Spending day 1 in Valparaíso was an instantaneous cultural reminder that you are, in fact, in South America. I hopped off the bus from Santiago and attempted to find my hostel amidst the chaos of the daily street markets, all the while praying that my clearly gringa appearance didn’t make me a target for Valpo’s notorious thieves. Once inside my hostel I felt more secure, but noticed right off that none of the other travelers were from English speaking countries. While my Spanish can get me by, it is far from conversational, and I immediately wondered if I’d be able to befriend fellow backpackers in a country where the general population doesn’t speak your language. After a day spent wandering the streets alone and in silence I came back to the hostel at dusk feeling alone and distant.
When I returned I saw what would become my two Bulgarian roommates checking in (in English!). I awkwardly invited myself to dinner with them, and they tolerated speaking English with me. We hung out the rest of my time in Valpo, and from that point on in my trip, solo travel evolved back into the social, backpacker culture I remembered from solo traveling in Europe, Canada and Australia.
Valpo has a reputation as a city that everyone who visits falls in love with and stay longer than planned. I’d heard it referred to as the “Cinque Terre of Chile”, but San Francisco resonated more with me – first because of the hills, and second because there was poop everywhere, a result of Valpo’s very healthy street dog population. After two and a half days here, the chaos and dirtiness wore me down, and I was itching to abandon the city for something more quaint and outdoorsy.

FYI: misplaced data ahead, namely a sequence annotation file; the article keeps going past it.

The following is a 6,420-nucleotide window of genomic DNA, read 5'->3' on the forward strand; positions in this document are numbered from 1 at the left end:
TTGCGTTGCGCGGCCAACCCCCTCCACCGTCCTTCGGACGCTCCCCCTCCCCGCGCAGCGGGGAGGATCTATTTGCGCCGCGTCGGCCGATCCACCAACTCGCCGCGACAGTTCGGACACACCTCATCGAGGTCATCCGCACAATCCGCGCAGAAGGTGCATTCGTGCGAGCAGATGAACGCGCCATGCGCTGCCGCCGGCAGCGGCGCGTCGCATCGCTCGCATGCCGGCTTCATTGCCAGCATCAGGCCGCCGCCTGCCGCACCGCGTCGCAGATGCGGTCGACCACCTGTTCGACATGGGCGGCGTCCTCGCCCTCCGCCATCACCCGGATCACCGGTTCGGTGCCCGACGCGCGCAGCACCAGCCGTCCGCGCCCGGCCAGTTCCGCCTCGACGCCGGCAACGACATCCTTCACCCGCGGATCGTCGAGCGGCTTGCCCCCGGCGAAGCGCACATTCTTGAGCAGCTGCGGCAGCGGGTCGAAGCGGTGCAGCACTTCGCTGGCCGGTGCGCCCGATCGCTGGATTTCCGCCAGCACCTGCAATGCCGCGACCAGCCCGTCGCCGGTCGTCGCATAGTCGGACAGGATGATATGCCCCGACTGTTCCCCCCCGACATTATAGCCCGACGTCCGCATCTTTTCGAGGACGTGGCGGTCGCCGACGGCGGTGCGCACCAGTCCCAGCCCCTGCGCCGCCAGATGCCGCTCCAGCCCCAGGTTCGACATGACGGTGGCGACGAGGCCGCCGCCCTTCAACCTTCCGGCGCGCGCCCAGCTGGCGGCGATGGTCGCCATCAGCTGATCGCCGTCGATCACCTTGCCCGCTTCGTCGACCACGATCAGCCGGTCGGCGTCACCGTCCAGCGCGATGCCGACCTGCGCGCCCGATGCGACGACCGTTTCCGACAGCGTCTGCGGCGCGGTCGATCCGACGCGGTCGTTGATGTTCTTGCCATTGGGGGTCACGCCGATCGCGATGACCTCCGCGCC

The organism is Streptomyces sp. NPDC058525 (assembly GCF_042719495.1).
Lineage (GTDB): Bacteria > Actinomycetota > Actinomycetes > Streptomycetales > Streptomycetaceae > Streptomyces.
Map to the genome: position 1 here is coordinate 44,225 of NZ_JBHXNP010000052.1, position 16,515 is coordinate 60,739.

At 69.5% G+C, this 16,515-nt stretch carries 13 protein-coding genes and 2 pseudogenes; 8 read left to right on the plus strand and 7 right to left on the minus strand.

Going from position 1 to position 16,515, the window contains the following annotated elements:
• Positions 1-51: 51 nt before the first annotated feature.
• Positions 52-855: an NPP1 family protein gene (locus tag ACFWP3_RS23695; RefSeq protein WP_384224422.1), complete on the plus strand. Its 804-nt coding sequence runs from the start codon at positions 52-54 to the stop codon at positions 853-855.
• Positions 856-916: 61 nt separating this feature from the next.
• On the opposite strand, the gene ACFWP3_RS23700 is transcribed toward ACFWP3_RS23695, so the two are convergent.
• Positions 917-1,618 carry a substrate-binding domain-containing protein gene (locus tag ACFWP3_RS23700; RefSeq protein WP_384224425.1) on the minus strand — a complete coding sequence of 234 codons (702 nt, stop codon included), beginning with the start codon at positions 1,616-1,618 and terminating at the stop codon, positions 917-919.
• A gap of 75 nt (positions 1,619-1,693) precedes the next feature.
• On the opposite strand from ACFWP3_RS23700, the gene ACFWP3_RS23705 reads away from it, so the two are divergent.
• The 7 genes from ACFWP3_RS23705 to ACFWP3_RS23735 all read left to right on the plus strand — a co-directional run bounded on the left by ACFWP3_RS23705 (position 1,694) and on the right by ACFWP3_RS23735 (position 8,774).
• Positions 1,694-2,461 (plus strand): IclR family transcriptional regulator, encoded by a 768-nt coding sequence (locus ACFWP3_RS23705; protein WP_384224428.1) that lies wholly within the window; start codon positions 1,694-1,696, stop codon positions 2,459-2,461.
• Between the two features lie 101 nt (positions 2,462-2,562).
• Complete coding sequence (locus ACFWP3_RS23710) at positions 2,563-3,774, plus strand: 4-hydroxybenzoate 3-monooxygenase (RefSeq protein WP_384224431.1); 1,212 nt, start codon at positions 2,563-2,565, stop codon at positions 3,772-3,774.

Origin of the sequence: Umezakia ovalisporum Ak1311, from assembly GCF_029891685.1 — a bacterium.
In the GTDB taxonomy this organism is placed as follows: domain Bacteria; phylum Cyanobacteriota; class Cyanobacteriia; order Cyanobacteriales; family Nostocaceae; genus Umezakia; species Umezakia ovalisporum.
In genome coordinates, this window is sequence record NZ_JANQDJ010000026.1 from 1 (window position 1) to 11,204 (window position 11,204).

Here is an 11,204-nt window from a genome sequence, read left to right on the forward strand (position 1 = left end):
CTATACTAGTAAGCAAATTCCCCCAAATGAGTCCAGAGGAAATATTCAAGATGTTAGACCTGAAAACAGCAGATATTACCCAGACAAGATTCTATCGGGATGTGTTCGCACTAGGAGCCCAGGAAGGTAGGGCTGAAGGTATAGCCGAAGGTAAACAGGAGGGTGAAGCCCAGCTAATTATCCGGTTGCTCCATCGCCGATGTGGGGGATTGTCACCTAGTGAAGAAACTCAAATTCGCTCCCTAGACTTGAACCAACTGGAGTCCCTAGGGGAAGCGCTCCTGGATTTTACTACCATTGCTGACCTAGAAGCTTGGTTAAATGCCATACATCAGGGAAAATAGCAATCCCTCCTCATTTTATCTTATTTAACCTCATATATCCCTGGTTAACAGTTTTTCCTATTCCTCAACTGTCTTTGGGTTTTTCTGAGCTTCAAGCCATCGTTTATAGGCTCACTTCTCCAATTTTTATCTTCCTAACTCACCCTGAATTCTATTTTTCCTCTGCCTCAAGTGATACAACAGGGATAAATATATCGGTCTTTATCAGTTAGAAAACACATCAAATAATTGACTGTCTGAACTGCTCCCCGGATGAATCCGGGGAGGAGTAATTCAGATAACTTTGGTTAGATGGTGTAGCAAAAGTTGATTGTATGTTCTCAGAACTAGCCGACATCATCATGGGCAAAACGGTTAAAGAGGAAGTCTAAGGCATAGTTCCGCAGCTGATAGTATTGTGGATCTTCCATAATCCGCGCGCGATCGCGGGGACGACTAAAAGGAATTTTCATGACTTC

How to get there: By bus from Santiago: Uber or take the metro to the Pajaritos stop, adjacent to Bus Terminal Pajaritos. From Pajaritos, you can catch a bus to Valparaíso on Pullman (~$7000CLP) or a variety of other bus companies about every 20 minutes. By bus from SCL: From the Santiago airport, you can make it to the colorful coastal city of Valparaíso (Valpo) in ~2 hours. Two bus companies TurBus and Centropuerto offer services to and from the airport to Bus Terminal Pajaritos (~$750CLP). Having done the bus ride twice, I can say it isn’t scenic enough to warrant staying awake when coming off a red-eye.